2. BAE Systems Sting Ray Mod 1 (UK);
3. Eurotorp MU90/IMPACT (France/Italy);
4. LIG Next1 K745 Blue Shark (South Korea)
The US Mark 46 and the Italian A244/S Mod. 3 are probably not being considered, as they are already being replaced by the newer Mark 54 MAKO and the MU90/IMPACT, respectively.
Torpedo Propulsion System:
But each of these torpedo models have different propulsion systems, although majority uses the seawater battery type, which are believed to have less heat signatures and left no wake as compared to thermal propulsion systems like those using liquid propellants. Seawater battery means that it can be activated by exposing them to seawater. So far, only the Eurotorp MU90/IMPACT, the LIG Nex1 K745 Blue Shark and the BAE Systems Sting Ray are powered by seawater batteries. Both the MU90/IMPACT and the K745 Blue Shark are powered by Aluminum-Silver Oxide (AlAgO) seawater battery, while the Sting Ray Mod1 with the Magnesium/Silver-Chloride (MgAgCl) seawater battery from SAFT. The Mark 54 MAKO uses the Otto II liquid fuel, effectively taking it out of the possible choices.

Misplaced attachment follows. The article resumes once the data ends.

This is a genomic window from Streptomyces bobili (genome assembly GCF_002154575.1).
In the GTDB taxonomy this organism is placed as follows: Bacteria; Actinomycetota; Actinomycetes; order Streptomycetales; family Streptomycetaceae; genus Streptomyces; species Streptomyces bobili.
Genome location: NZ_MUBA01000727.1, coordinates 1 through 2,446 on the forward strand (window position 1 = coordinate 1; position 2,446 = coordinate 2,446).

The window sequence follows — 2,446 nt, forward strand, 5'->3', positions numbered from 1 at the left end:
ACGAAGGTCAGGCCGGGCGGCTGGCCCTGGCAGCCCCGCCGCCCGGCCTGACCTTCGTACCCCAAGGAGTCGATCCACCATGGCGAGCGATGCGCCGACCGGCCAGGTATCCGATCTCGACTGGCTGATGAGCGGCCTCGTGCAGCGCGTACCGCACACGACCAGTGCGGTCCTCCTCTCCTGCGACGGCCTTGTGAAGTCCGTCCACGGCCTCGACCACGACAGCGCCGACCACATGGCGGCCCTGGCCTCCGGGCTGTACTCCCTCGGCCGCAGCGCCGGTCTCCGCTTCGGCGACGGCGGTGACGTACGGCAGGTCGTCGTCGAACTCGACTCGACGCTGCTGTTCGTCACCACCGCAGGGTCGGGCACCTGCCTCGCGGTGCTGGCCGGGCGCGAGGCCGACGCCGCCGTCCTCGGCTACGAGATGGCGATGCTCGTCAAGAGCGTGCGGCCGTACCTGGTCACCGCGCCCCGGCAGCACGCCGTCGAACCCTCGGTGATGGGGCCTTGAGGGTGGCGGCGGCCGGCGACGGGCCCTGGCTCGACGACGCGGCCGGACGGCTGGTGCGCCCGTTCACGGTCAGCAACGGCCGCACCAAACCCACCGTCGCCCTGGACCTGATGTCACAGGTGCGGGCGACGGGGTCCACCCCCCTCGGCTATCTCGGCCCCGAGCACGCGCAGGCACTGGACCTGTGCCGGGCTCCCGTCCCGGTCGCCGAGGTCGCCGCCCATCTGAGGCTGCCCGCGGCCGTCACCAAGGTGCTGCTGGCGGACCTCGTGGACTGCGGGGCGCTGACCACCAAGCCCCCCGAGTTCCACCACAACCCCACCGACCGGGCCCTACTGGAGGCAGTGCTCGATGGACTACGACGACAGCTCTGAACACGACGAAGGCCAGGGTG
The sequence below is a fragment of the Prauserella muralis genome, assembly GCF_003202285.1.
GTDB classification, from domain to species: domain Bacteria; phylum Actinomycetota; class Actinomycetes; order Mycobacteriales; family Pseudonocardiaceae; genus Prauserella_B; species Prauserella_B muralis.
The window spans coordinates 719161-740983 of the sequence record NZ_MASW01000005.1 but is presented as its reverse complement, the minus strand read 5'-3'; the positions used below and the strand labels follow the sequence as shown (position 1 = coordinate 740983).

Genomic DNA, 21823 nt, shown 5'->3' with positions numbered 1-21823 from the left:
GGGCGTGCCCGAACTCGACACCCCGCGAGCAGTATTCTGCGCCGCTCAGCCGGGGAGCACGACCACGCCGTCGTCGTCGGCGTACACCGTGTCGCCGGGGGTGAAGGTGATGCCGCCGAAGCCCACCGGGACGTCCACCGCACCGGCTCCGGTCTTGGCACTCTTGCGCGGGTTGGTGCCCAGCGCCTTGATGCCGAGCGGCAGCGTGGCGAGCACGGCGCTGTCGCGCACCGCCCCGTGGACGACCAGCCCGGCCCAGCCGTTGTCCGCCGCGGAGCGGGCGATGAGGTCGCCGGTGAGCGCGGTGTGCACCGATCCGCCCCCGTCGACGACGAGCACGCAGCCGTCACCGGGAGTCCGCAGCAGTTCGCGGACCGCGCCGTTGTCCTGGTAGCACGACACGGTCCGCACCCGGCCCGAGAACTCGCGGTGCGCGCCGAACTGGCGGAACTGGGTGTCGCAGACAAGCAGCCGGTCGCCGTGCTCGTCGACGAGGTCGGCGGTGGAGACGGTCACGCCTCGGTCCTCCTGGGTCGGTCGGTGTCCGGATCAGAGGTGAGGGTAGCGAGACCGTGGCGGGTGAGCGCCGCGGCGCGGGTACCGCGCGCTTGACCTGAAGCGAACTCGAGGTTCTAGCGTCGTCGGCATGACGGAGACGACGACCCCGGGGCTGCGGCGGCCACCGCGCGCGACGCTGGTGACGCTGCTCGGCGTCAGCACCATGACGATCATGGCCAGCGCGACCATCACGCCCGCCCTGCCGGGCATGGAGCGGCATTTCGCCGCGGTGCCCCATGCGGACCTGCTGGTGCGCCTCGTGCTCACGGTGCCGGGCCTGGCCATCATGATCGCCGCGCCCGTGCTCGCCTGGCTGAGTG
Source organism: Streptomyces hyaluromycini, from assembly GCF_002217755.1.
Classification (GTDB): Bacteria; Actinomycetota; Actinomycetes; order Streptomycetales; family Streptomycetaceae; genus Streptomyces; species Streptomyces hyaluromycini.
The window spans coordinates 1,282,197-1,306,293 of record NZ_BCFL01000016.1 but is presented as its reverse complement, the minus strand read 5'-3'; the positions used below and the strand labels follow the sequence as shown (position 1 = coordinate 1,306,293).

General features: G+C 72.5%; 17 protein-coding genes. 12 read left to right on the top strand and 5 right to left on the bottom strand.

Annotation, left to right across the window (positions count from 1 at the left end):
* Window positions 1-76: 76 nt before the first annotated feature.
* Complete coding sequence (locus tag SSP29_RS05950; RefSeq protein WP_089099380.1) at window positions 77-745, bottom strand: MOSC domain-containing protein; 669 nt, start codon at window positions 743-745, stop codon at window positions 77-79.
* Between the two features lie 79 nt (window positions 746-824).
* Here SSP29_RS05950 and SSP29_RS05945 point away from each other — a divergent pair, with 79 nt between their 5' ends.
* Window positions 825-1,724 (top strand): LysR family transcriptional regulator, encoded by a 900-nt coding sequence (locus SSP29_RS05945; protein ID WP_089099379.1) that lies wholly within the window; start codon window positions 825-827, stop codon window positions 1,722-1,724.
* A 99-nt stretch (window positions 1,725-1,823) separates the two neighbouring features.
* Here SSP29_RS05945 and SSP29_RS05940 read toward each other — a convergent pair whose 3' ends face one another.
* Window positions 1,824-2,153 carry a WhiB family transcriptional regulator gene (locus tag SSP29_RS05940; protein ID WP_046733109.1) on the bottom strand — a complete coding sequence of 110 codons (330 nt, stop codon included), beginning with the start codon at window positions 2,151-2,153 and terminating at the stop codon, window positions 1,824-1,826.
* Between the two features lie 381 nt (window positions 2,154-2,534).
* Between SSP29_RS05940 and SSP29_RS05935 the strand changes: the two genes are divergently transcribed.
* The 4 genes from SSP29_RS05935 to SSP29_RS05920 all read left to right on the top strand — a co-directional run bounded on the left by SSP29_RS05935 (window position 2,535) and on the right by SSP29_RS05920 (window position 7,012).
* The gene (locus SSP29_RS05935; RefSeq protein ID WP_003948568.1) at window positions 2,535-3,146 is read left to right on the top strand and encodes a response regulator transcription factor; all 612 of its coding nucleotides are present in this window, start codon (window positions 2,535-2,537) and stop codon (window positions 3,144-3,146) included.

The Possible Candidates:
According to most defense journals, the MU90/IMPACT is the most modern, and probably the best lightweight torpedo in the market today, with its capabilities in terms of speed and range, depth requirement for launching being applicable to shallow waters, high immunity to countermeasures, having an insensitive warhead, broadband sonar and a tactical computer. But this also means that it could be the most expensive of the possible offers. It also suffered some problems with the Australian Navy, which could be a possible reason for doubt by other countries including the Philippines. The MU90/IMPACT is currently in use by France, Italy, and many other nations including Germany and Denmark, and can be carried by the AS565MB Panther, the NH90NFH, and the AW101 Merlin. It can also be carried by the AW-159 and the MH-60/S-70 helicopter, which can be modified to do so and were tested with such configuration a few years ago.